Several Ugandan media outlets re-opened on Thursday, May 30, 10 days after the government closed and placed them under 24-hour armed police guard.
“…the Police has called off the cordon of the Monitor premises so that they resume their normal business as police continue with the search,” Mr Hillary Onek, the outgoing internal affairs minister, said in a statement (LINK – it’s on Media Centre blog) he read to reporters in Kampala.
The government re-opened the Daily Monitor, Red Pepper, Dembe FM and KFM under a number of conditions that some fear could see the media houses tone down on their coverage of the government.
The widely condemned closure begun on May 20 when the police raided Daily Monitor’s and Red Pepper’s premises in search of a letter and related documents written by a senior military officer touching on the politically sensitive question of presidential succession.
In a letter to a subordinate, Gen. David Sejusa, the co-ordinator of intelligence services, wrote that an assassination plot existed targeting senior military and government officers reportedly opposed to alleged plans to have President Yoweri Museveni’s son succeed him in State House.
The letter leaked and the Monitor wrote a story (LINK) based on it on May 7.
The paper and its two sister radio stations – Dembe and KFM – were opened after days of negotiations involving top management of the Nation Media Group (NMG), the outlets’ parent company, President Museveni and government officials.
According to Minister Onek’s statement, the Monitor managers “regretted the story” for violating the NMG editorial guidelines. They consequently promised that their media outlets will, among others, “publish or air stories which are properly sourced, verified and factual” and be “sensitive to and not publish or air stories that can generate tensions, ethnic hatred, cause insecurity or disturb law and order”.
The Red Pepper re-opened later in the day under similar conditions.
“We had already agreed to move towards that direction,” said Mr Arinaitwe Rugyendo, one of Red Pepper’s owners.
Days before its closure, Red Pepper had announced that it was rebranding and would be producing a cleaner and more professional newspaper.
The African Centre for Media Excellence welcomed the lifting of the siege.
“We welcome the end of the police occupation and closure of the media houses, although we would have preferred that the Monitor, its sister radio stations, and Red Pepper are allowed to resume their operations unconditionally as long as they are operating under the laws and Constitution of Uganda,” said ACME Executive Director Peter Mwesige.
He added: “We hope that the NMG/Monitor letter to the government and the commitments therein don’t undermine the media group’s commitment to bold and accurate independent journalism as well as press freedom generally.”
Asked whether the conditions amounted to censorship, Mr Onek said: “No. All the undertakings [Monitor managers] wrote are within their media policy. They came up with those proposals, which are more than acceptable.”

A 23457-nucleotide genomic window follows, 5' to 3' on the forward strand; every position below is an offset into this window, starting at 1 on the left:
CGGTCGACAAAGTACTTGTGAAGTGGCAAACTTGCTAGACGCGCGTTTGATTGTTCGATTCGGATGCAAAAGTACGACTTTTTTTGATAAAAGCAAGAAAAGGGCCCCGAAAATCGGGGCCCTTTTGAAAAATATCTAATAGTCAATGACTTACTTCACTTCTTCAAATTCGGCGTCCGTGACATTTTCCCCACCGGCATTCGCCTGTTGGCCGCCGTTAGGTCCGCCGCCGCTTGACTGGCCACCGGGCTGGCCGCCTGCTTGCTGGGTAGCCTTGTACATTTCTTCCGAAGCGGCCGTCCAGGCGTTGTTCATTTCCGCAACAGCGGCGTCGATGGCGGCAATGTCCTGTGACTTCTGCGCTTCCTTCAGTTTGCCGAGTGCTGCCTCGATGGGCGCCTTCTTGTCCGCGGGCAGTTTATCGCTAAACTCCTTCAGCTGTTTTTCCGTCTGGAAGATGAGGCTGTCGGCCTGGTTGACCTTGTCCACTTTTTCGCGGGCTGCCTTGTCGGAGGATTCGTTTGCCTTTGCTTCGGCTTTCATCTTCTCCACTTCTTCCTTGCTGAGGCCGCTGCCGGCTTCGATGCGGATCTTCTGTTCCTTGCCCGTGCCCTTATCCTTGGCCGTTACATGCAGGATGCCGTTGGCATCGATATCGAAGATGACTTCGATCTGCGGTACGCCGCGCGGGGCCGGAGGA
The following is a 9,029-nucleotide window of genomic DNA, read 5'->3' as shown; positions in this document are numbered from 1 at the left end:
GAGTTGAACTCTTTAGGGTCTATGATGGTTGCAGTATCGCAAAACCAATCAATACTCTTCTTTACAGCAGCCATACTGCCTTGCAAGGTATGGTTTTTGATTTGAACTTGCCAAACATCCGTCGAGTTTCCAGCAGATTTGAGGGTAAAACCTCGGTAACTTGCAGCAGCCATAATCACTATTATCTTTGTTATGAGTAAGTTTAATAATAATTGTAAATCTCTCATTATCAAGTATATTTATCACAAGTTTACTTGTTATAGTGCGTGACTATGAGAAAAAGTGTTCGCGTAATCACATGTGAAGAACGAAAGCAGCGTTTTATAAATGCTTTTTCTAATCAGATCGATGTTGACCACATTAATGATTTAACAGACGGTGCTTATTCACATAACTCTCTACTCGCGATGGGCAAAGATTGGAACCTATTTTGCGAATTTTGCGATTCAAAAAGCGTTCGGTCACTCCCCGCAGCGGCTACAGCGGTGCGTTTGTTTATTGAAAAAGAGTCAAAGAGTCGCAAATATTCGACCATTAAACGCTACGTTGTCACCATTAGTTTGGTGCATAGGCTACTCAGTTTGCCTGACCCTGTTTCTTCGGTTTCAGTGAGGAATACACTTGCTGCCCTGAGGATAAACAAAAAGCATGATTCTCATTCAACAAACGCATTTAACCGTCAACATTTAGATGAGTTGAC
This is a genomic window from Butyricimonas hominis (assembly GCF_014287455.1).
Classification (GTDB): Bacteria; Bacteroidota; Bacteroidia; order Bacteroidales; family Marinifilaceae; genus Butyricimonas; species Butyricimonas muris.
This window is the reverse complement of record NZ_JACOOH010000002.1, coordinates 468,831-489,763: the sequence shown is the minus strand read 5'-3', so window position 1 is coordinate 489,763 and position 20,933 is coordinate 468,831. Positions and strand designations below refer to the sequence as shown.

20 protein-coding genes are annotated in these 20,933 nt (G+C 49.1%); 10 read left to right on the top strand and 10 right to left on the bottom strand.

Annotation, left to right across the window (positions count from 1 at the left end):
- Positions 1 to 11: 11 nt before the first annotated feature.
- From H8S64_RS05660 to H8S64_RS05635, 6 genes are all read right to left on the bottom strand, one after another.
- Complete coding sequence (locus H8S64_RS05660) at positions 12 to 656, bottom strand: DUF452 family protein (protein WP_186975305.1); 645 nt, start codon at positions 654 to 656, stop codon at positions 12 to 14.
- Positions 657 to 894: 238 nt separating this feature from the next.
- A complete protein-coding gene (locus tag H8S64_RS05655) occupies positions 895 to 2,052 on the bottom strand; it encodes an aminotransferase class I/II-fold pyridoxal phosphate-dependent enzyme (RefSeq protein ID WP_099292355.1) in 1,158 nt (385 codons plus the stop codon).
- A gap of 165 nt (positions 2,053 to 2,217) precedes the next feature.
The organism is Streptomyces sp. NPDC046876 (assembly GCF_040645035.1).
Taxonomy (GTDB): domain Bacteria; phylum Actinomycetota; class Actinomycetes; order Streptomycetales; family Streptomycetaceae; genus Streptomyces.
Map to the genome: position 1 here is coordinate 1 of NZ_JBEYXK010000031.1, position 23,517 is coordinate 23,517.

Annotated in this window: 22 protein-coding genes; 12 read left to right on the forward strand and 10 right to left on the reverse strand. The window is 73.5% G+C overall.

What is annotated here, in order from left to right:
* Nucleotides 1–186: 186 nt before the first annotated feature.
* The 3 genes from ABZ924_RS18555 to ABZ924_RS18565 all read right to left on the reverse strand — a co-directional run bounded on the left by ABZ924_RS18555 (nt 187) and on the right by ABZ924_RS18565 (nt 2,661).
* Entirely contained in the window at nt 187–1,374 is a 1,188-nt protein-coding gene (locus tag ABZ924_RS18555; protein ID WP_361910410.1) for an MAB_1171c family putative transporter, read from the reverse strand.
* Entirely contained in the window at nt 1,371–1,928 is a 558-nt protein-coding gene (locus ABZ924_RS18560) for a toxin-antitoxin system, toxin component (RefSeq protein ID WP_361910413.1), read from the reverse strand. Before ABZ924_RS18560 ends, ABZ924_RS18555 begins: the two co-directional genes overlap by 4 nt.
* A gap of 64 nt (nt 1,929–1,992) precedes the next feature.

Speaking to staff shortly after they re-opened, Monitor Board Chairman Simon Kagugube asked staff to serve only the public interest.
“Understand that our principles are to be an independent paper,” Dr Kagugube said at the paper’s head office on 8th Street in Kampala. “Independent does not mean opposition. An independent paper cannot cosy up too much with the government or opposition. Then you cease to be independent. You are actually promoting someone else’s agenda. Get away from this and understand you are an independent paper and your job is to publish your news fairly, in a balanced and … in a truthful way.”
Nation Media Group CEO Linus Gitahi told the journalists that Monitor had not compromised on anything during the negotiations with the government, but only promised to follow the editorial guidelines of the company.
The Monitor managers said that during negotiations, both sides did not delve into the particulars of the Sejusa story. They said the matter would be handled internally.
Said Managing Director Alex Asiimwe: “Our journalists tried their level best. One may ask the question, did we play it up too much or could we have done better? We are going to have a discussion internally to review.”
One journalist, who did not want to be named for fear of being seen to be criticising his bosses, expressed worry over the conditions.
“This is an indirect order for censorship,” he said. “Why would I waste time sourcing a story that would cause me problems? Journalists and editors will have to play it safe. Reporters will now have second thoughts about stories and their ramifications.”
Continued search for the letter
Police are still intent on finding the Sejusa letter even after the re-opening of the paper.
“We are not insisting on the source but let them give us the letter,” said police chief Kale Kayihura, accompanying Mr Onek.
He faulted the Daily Monitor for rushing to publish the letter and amplify its contents as though they were true. “That is the problem,” he said. “This is in violation of the Official Secrets Act and UPDF Act; that’s what we are investigating.”
As the government was opening the media houses, the Monitor lawyers were in the High Court appealing against a magistrate’s order compelling the journalists to reveal the source of the letter.
A ruling is scheduled for June 12.